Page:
- Oct 20, 2021
While most of us are still worrying about whether to buy one more bag of Halloween candy, retail store owners are deep in the throes of preparing for the holiday shopping season. National forecasts predict retail sales to grow more than 7% in 2021, but that expansion will be fueled by a longer shopping season and ever-higher reliance on online shopping. Northbrook retailers spoke with the Chamber about this year’s unique challenges and their strategies to meet customer demand.
Small independent retailers are advising customers to start shopping early to avoid missing out on scarce items. Marcine Adams, How About Learning, anticipates delays on her orders for popular toys and games. “If you see it and like it, buy it,” she notes, “because it’s likely that I won’t get more until after the holidays. I do have a steady flow of new items planned to come in, but there is no guarantee of their arrival going into the holiday season.” Adams is strategizing ways to make her downtown shop extra appealing to shoppers. For example, the store will bring back last year’s “window shop” display that enables passersby to place on-the-spot orders using QR codes. She also plans to offer personalized gift bags and bundles for a special touch.
Another store working to balance increased demand with contracted supply is George Garner Cyclery. Shoppers cleared out Garner’s in-stock inventory of bikes in 2020 as outdoor exercise and family activities took priority during the pandemic. Demand has remained high this year, but supply chain shortages have limited the store’s capacity. “If supply had been better, we could have filled the same demand as 2020. But we’re very thankful for the business that we’ve done; we know that others have struggled,” says Garner. As the weather has grown cooler, the bike shop has had the opportunity to add to its inventory in anticipation of holiday shopping that usually starts in mid-November. The store continues to offer special services introduced during the pandemic, including online ordering, curbside pickup, and home delivery. “Over the past year and a half, our online sales have skyrocketed,” notes Garner.
To support in-person shopping for its tenants, Northbrook Court has planned a variety of attractions to draw foot traffic. The drive-thru light show Let It Shine will open on November 5, and partnerships with restaurants are being developed. “Let It Shine obviously attracts thousands of people. The challenge is to get them to leave their cars and come inside,” notes General Manager Brian Lee. “We’re looking at ways for people to schedule dinner or photos with Santa at the same time they purchase their show tickets online.” Speaking of Santa, the traditional in-person visits will return on November 18 with options for scheduled or walk-up appointments for kids, as well as appointments for pet photos. Spectacularly decorated Christmas trees will be auctioned off at the November 20 Festival of Trees, a fundraiser for the Stepping Stones Network. Throughout the holiday season, guests will be able to enjoy amenities like the two children’s play areas, fully-opened movie theater, and pet-friendly shopping policies.
“Our stores are definitely starting to push holiday shopping earlier, but they do seem to be well stocked right now. The supply chain issues have mostly affected things like shopping bags and wrapping paper,” notes Lee. COVID-specific policies like curbside pickup are less likely to be available due to staffing shortages, but enhanced cleaning protocols and mask mandates increase customer confidence about indoor shopping. Many businesses will also offer in-store pickup of online orders, a feature that analysts expect to see grow in use nationally by 10 percent over last year.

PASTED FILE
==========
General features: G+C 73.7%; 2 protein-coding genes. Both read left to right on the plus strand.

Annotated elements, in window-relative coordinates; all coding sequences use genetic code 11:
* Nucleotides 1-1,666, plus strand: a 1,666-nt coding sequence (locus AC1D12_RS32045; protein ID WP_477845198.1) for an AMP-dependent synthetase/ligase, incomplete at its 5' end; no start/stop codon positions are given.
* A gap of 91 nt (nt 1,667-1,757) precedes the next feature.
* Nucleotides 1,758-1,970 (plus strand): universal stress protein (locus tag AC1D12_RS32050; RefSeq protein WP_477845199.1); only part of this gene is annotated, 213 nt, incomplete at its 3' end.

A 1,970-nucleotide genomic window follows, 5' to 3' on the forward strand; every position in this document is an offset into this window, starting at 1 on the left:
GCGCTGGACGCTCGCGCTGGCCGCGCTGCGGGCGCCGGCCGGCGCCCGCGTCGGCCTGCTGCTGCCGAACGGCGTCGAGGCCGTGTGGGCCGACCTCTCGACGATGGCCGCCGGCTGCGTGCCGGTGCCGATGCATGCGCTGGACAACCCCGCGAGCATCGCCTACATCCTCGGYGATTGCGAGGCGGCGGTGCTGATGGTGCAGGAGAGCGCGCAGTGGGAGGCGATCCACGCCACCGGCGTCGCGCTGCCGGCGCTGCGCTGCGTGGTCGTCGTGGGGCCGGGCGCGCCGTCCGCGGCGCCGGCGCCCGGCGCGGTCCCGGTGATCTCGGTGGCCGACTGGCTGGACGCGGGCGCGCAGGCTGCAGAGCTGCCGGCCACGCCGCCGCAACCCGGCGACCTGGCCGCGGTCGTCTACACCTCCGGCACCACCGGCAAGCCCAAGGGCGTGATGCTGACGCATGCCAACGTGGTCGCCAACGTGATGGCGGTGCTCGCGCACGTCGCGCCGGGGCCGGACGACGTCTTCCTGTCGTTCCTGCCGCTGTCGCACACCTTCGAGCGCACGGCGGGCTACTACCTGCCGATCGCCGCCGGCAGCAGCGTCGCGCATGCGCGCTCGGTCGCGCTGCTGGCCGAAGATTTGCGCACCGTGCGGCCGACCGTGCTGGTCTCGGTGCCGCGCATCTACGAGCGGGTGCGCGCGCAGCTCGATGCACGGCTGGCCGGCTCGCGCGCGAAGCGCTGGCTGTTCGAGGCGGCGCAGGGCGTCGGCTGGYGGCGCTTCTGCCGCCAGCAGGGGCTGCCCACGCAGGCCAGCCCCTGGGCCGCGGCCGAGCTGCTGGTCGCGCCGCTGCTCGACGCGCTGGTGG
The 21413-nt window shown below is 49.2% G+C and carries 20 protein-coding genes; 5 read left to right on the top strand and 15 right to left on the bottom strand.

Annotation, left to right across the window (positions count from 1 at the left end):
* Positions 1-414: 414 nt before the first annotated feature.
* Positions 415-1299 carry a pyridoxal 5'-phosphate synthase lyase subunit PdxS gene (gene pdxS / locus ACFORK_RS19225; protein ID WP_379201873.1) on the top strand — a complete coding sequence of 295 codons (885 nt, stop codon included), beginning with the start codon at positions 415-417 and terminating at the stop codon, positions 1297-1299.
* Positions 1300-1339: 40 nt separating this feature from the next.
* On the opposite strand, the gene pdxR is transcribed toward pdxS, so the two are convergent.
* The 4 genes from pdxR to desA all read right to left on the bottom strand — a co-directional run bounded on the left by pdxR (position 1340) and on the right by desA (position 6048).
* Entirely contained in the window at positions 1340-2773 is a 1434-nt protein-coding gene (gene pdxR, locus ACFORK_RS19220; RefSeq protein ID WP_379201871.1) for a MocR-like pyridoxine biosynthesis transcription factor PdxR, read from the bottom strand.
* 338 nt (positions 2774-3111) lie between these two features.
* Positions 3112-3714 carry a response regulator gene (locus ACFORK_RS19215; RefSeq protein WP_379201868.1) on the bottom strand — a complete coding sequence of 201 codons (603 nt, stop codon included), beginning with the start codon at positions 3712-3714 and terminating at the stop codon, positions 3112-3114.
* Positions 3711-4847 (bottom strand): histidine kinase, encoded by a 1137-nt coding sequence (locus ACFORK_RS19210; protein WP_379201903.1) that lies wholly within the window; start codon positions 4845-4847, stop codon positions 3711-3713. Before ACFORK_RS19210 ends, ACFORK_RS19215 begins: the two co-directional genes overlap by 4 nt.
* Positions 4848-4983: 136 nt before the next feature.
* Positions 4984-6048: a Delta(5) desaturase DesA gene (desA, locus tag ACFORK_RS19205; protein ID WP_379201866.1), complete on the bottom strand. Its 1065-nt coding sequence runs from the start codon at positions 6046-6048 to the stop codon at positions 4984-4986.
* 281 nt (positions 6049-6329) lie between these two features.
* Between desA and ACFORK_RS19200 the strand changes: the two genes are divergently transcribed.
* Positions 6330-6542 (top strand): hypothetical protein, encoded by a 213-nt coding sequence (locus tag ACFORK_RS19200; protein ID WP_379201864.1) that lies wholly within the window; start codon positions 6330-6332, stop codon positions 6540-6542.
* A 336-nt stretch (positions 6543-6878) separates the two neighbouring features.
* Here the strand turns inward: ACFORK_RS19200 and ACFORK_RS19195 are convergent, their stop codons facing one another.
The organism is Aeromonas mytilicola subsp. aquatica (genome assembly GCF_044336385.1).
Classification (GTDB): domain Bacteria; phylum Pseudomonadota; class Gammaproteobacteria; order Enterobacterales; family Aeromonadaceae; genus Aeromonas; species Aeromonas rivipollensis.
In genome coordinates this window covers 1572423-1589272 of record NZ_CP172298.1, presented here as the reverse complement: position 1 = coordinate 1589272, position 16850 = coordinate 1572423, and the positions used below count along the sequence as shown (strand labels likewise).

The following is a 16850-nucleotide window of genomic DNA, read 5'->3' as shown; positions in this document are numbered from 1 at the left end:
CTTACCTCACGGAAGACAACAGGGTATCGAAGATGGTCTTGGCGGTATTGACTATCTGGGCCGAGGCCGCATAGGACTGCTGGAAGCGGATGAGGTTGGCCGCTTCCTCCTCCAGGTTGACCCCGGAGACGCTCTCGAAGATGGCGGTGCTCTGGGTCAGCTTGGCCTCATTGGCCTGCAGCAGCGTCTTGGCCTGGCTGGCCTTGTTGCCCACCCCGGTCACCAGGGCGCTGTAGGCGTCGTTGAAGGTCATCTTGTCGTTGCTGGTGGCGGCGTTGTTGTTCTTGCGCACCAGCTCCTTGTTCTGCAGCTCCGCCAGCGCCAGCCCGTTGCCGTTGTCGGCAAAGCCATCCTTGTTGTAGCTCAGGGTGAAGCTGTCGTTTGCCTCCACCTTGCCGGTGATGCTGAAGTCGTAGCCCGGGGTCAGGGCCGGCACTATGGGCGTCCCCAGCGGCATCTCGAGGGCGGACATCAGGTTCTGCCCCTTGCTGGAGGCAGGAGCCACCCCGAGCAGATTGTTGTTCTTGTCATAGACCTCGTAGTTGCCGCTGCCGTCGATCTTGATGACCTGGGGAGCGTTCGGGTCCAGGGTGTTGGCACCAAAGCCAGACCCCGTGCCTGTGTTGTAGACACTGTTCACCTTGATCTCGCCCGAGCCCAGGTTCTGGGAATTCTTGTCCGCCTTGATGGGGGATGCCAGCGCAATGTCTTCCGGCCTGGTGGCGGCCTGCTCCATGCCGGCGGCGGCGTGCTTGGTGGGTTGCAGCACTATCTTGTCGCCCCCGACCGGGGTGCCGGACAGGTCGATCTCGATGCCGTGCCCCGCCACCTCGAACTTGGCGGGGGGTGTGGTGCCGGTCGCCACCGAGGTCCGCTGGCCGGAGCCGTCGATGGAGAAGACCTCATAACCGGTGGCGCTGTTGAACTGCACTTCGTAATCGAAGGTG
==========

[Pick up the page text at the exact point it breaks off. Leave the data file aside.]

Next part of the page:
Independent online retailers have been riding a wave of high demand throughout the pandemic. Lisa Smith, who launched her internet toy store Parkway Presents in August 2019, could not have foreseen how her business would explode through the 2020 holiday shopping season. “March 2020 through Christmas was crazy; I was working 18 hours a day 7 days a week,” relates Smith. “Everybody was ordering gifts not just for their own kids, but to be delivered to their friends and relatives.” When Amazon started having shortages, customers turned to her — especially since she offered personal delivery to surrounding suburbs. After a slight slowdown in the spring, business picked up rapidly at the start of the school year. Her main concern now is managing her stock, as she juggles orders from multiple suppliers to avoid shortfalls. “Vendors started warning us about shortages early in the summer, and I needed to place orders in August to avoid major price increases and surcharges,” she notes.
Similarly, Lise Schleicher of BasketWorks is sourcing products from a variety of suppliers as her usual vendors deal with their own supply chain hang ups. “Most of the items going into my baskets are food, but the manufacturers can’t get the ingredients or the packaging materials they need,” says Schleicher. “On top of that, shipping companies are all backed up so that just adds to the delays.” To minimize that impact, she looks for local vendors with shorter delivery windows and identifies similar products that will work as substitutions. “As long as the customer is flexible about the items, I’ll be able to supply a basket full of delicious items. But if there’s something very specific you want, it’s best to place that order right away.”
Schleicher also reminds shoppers to allow extra time for shipped gifts to be delivered — a week or more to be safe. And above all, be kind to shop owners and employees, who often catch the brunt of customers’ frustration over circumstances beyond their control. “Everybody’s doing the very best they can,” she notes.